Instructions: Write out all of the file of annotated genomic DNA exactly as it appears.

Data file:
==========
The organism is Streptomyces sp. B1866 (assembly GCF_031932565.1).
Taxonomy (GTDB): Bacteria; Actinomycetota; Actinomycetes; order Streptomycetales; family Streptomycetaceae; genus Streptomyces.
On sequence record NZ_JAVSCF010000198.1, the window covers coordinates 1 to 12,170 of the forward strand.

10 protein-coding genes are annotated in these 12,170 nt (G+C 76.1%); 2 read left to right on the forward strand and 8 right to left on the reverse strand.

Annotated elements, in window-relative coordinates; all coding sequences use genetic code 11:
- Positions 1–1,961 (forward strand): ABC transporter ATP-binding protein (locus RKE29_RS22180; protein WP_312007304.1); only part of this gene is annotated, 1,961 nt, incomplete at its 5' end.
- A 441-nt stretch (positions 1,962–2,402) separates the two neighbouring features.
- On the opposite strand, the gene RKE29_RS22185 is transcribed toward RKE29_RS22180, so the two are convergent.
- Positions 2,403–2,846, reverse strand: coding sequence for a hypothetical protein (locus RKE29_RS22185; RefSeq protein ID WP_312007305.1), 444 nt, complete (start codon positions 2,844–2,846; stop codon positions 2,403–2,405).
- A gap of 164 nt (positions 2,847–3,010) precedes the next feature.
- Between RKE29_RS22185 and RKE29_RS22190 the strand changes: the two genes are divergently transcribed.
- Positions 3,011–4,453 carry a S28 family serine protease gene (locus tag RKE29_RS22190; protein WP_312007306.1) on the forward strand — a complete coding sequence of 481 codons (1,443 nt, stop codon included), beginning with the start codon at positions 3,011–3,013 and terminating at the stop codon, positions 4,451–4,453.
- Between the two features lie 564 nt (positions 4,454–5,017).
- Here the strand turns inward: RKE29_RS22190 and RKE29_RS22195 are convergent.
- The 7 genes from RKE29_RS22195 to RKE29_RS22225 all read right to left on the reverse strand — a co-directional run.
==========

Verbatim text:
The organism is Streptomyces sp. B1866 (assembly GCF_031932565.1).
Taxonomy (GTDB): Bacteria; Actinomycetota; Actinomycetes; order Streptomycetales; family Streptomycetaceae; genus Streptomyces.
On sequence record NZ_JAVSCF010000198.1, the window covers coordinates 1 to 12,170 of the forward strand.

10 protein-coding genes are annotated in these 12,170 nt (G+C 76.1%); 2 read left to right on the forward strand and 8 right to left on the reverse strand.

Annotated elements, in window-relative coordinates; all coding sequences use genetic code 11:
- Positions 1–1,961 (forward strand): ABC transporter ATP-binding protein (locus RKE29_RS22180; protein WP_312007304.1); only part of this gene is annotated, 1,961 nt, incomplete at its 5' end.
- A 441-nt stretch (positions 1,962–2,402) separates the two neighbouring features.
- On the opposite strand, the gene RKE29_RS22185 is transcribed toward RKE29_RS22180, so the two are convergent.
- Positions 2,403–2,846, reverse strand: coding sequence for a hypothetical protein (locus RKE29_RS22185; RefSeq protein ID WP_312007305.1), 444 nt, complete (start codon positions 2,844–2,846; stop codon positions 2,403–2,405).
- A gap of 164 nt (positions 2,847–3,010) precedes the next feature.
- Between RKE29_RS22185 and RKE29_RS22190 the strand changes: the two genes are divergently transcribed.
- Positions 3,011–4,453 carry a S28 family serine protease gene (locus tag RKE29_RS22190; protein WP_312007306.1) on the forward strand — a complete coding sequence of 481 codons (1,443 nt, stop codon included), beginning with the start codon at positions 3,011–3,013 and terminating at the stop codon, positions 4,451–4,453.
- Between the two features lie 564 nt (positions 4,454–5,017).
- Here the strand turns inward: RKE29_RS22190 and RKE29_RS22195 are convergent.
- The 7 genes from RKE29_RS22195 to RKE29_RS22225 all read right to left on the reverse strand — a co-directional run.